Conflicts in the region are also threatening security around the world. Despite three rounds of presidential summits, North Korea remains a nuclear-capable state that is also engaged in online offensives around the world. The global battle over civil liberties is also tilting toward greater state control, in part through China’s perfection of high-tech surveillance systems that it is keen to export, even to Western democracies. Many believe that Huawei, among other Chinese companies, is a security risk for any nation adopting its technology. And the FBI has warned that China is the greatest espionage threat to the United States, on campuses, in Washington, and in major corporations.

U.S. policymakers bet that China’s economic modernization and peaceful rise would lead to an era of global prosperity and cooperation. That was wrong.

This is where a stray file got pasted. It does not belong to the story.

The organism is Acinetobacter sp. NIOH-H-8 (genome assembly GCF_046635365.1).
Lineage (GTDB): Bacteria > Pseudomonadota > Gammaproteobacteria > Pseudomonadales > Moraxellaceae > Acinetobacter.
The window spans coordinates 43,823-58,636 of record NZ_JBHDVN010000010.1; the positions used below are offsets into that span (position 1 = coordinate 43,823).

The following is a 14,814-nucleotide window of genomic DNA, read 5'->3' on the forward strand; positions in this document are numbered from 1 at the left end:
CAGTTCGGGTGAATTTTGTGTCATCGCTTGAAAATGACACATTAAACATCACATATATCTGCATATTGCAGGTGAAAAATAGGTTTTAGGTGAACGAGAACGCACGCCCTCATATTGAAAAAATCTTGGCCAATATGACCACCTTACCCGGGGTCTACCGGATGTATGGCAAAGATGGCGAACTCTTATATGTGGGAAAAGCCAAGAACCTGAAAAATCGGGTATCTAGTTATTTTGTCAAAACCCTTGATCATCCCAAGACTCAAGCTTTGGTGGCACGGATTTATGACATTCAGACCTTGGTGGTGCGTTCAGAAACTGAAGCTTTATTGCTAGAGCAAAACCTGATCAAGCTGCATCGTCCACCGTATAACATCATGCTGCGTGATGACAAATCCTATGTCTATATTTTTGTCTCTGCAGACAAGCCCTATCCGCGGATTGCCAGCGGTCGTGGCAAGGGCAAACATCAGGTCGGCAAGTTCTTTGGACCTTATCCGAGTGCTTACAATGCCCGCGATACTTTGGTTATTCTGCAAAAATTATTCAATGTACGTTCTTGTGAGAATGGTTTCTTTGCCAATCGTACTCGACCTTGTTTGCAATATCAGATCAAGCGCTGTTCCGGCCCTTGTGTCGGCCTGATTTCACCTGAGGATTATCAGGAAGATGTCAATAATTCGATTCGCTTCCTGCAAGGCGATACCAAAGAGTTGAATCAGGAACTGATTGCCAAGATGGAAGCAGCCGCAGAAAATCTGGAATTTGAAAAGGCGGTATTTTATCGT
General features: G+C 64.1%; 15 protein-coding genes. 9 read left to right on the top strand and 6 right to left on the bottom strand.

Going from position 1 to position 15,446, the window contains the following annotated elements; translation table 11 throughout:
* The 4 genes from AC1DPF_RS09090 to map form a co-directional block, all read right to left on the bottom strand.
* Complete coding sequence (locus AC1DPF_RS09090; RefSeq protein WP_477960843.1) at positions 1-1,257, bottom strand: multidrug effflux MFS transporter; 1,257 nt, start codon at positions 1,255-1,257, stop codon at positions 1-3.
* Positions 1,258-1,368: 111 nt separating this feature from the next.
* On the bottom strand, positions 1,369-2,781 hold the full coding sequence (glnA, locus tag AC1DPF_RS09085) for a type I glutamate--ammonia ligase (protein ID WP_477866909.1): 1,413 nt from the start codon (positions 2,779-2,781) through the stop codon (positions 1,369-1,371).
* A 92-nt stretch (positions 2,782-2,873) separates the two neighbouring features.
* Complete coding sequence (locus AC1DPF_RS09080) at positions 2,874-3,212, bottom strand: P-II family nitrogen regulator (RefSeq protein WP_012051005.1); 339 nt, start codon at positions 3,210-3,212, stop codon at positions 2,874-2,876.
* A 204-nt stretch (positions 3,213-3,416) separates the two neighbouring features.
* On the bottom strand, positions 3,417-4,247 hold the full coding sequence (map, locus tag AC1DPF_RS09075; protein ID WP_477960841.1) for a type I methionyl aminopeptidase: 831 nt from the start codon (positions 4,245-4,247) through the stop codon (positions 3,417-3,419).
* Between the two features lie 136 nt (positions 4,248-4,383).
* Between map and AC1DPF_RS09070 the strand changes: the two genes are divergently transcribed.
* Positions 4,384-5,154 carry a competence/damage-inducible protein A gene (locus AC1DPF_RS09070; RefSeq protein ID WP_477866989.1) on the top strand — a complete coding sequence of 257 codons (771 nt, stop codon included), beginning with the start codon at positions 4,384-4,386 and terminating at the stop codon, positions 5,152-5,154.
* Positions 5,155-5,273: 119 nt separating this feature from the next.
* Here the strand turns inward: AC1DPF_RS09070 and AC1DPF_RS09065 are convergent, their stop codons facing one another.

U.S. policymakers bet that China’s economic modernization and peaceful rise would lead to an era of global prosperity and cooperation, linking advanced economies in Asia with consumers in the United States, Europe, and elsewhere. That was wrong. Similarly, years of attempts to bring U.S. allies Japan and South Korea closer together have foundered. It is time for a reconsideration of Asia’s future.

As Asia’s troubles worsen, U.S. policy in the region will have to change. Economically weaker allies will be less capable of helping the United States maintain security, and increasing nationalism will test regional cooperation, making it harder to maintain stability. At worst, U.S. forces could potentially be drawn into any regional armed conflict, especially if American allies are involved.

But in crisis is also opportunity. Above all, China’s economic slowdown, increasing repression at home, and threatening behavior in the South China Sea and elsewhere are making Asian nations warier of the power than ever before.